Often, the trickiest parts of a charter have nothing to do with ticklish navigation, lousy weather, or seasick crew. Instead, they are about logistics and bureaucracy, and I was remembering this as the two female Cuban customs agents with hot pink nails dug through my bag with gusto. On discovering my handheld VHF radio, they lit up with a mixture of excitement and confusion. This was something to be confiscated.
“Qué es?” one demanded adjusting the fishnet stockings part of her uniform.
“It’s a radio,” I said, demonstrating how to talk into it, as if that was going to help.
“Is illegal,” she said. “No puedes tener. We keep.”
I countered with, “No, it’s safety equipment.” She shot me a look and called over a male agent who declared the radio a walkie-talkie and demanded to see its counterpart. “It’s a radio, for boats,” I said. “There’s only one.” We went back and forth a few rounds.
He demanded that I surrender it. “No, I need it for the safety of my passengers,” I said. Two more agents came by and a loud conversation in Spanish faster than I could follow ensued. I wasn’t giving up my radio, so I dug deep into my most defiant “Karen” reserves. “I need this. I’m the captain of a boat.”
Exasperated but needing to make a show of it for his colleagues, the leader shoved a form into my hand, writing “walkie-talkie” across the top, and told me that once I reached Cienfuegos (a town three hours away where the charter base was located) I had to go to the police station and surrender the radio until I was leaving the country. I smiled, nodded, took the form, the radio, and my bag, and exited to the taxi stand. I never saw the inside of that police station.
Havana wears its centuries of history with ease, from forts built by the conquistadors to the bullet holes from the Castro revolution in the walls of the Hotel Nacional, where we ordered strong mojitos after our first encounter with Cuban regulations. We had five boats in our charter group, and this was the first trip to Cuba for all of us. We were warned to “take it seriously and do it right” so we had handlers to grease the skids, but nothing prepared us for Cuba’s particular flavor of bureaucracy and the perpetual supply chain and distribution problems where everything, from boat parts to provisions, is scarce.
Suspect government cheese and brown lettuce sat in the hot sun in front of each boat at the base when we arrived. I dispatched my crew to go find mint and Havana Club rum to get us through the week, and then turned my attention to the bare-bones bareboat in front of me.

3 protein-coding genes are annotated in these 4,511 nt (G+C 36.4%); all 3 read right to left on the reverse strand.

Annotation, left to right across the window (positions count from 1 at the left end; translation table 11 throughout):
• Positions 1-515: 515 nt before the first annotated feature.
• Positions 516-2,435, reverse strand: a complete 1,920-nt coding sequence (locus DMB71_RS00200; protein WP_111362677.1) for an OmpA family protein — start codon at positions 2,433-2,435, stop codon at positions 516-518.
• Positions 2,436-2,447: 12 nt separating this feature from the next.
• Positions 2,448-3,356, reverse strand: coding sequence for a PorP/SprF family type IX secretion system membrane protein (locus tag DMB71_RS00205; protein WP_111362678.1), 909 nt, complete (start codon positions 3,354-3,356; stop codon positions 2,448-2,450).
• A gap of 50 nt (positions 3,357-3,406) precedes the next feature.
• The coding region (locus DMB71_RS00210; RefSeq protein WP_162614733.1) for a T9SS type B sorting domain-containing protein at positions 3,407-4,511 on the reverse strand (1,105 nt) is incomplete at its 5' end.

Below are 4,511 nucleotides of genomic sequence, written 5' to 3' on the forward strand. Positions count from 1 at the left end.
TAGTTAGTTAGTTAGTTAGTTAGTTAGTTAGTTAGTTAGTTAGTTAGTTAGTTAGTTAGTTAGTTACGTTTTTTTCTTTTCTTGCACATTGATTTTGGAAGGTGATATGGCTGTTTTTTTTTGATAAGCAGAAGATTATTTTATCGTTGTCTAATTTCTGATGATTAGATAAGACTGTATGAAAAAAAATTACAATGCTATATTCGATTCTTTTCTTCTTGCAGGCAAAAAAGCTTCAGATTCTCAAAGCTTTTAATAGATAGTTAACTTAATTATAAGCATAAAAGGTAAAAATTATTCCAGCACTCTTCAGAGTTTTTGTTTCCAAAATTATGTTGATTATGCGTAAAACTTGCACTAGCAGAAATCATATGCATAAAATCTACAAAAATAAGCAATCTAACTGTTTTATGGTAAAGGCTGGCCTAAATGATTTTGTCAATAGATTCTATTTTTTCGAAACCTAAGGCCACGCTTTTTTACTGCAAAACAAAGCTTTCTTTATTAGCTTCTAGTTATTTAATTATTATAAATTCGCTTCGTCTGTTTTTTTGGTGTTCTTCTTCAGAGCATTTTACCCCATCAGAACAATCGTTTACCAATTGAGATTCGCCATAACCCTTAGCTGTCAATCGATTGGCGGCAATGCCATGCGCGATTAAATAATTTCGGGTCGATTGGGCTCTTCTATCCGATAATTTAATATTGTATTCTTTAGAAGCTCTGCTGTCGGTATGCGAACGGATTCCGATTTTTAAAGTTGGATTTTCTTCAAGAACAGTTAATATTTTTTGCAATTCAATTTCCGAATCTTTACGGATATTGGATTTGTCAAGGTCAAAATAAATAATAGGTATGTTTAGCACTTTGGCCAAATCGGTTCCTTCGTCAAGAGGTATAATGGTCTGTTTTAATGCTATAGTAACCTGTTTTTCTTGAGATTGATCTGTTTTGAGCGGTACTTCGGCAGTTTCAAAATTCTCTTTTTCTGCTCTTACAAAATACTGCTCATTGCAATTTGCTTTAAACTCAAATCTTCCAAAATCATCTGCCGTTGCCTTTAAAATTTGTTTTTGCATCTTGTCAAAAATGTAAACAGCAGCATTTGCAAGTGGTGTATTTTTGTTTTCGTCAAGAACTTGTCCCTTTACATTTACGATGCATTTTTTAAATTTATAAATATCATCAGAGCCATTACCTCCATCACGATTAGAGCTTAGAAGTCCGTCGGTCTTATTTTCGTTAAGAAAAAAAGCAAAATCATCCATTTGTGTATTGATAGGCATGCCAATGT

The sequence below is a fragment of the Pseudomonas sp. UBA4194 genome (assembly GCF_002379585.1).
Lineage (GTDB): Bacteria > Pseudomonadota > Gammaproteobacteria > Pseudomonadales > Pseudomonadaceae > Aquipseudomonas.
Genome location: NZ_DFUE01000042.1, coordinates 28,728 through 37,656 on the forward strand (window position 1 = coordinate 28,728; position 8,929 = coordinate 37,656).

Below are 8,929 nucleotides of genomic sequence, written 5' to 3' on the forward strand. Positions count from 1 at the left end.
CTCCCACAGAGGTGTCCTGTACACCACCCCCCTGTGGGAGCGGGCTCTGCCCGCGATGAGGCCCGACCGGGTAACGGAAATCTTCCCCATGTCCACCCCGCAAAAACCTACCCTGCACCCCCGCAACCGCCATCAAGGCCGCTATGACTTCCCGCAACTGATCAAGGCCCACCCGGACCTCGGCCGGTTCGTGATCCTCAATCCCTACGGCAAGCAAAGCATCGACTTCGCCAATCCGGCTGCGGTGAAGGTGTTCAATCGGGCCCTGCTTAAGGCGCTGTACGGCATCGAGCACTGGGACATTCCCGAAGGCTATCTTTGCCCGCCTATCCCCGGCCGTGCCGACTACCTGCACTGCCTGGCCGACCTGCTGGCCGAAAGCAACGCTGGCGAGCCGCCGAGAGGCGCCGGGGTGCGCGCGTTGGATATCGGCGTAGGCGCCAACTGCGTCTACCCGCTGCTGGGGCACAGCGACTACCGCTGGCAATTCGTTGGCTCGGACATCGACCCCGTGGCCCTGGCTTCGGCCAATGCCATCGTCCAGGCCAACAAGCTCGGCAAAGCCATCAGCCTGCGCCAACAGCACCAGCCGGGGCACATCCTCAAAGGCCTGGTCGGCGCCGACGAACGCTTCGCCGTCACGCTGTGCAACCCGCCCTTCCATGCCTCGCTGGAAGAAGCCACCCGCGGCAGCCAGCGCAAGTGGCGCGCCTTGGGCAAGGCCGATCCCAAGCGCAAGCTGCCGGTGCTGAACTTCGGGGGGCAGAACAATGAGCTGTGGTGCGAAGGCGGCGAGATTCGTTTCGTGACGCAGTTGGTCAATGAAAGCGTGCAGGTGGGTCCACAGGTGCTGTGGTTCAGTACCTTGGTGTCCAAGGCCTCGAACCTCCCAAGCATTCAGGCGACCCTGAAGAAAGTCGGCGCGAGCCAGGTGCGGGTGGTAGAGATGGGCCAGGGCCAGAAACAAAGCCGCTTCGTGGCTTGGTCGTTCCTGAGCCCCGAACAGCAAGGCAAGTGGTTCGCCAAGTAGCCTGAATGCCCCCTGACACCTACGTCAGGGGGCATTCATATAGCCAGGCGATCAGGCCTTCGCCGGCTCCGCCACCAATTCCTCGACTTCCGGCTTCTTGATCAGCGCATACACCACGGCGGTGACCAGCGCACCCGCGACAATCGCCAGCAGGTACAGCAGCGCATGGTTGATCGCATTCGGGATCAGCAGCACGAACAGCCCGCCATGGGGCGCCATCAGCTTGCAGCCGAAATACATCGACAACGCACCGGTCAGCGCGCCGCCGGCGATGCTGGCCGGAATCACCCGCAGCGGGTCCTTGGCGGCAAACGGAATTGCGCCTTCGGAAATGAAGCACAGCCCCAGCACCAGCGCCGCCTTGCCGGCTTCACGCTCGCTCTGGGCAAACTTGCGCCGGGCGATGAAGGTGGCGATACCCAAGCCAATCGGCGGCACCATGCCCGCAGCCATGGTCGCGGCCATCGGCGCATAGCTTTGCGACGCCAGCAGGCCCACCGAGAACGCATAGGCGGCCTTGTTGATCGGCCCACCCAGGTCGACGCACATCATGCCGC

I noticed that the VHF radio wasn’t working and that the bilge pumps made howling noises as if they were injured. I called over the base mechanic who spoke not a lick of English. Eventually, we communicated, and he climbed the mast to replace the radio antenna that had gone missing. However, his solution to the broken bilge pumps was to 1) tell me that’s how variable speed pumps worked, and 2) just turn them off. Umm, no on both.
I towered over the short man and shook my head. He sighed and disappeared. About an hour later he came back very excited with a brand new pump in a box. There were smiles all around as he installed it and grabbed his tools to leave. I shook my head and led him to the other hull. “La otra también?” he cried.
“Lo siento, pero sí,” I said without a hint of giving in. He told me he had no more, and I said he’d have to find one. About three hours later he appeared with a dirty pump that had clearly been cut out of another boat. Post installation, he was gone without a trace.
A few hours later, I headed to the head on shore to wash the sweaty day off me. I walked up and pulled hard at the door. It swung open with my friend clinging to the inside handle. When he recognized me, he grew pale. Maybe he thought I was relentlessly pursuing him to the restroom with another problem.
But later that evening, I walked up to the boat where he and his coworkers were relaxing. He shrank into the corner of the cockpit hoping to hide from “la capitana loca.” I put a bottle of Havana Club on the deck and started laughing because he looked so panicked. Then he started laughing. Then we were all laughing.
Some rum, a little laughter, necessary agreement on what is and isn’t a walkie-talkie, and lots of gratitude. That’s how the skids of bureaucracy and scarcity are greased.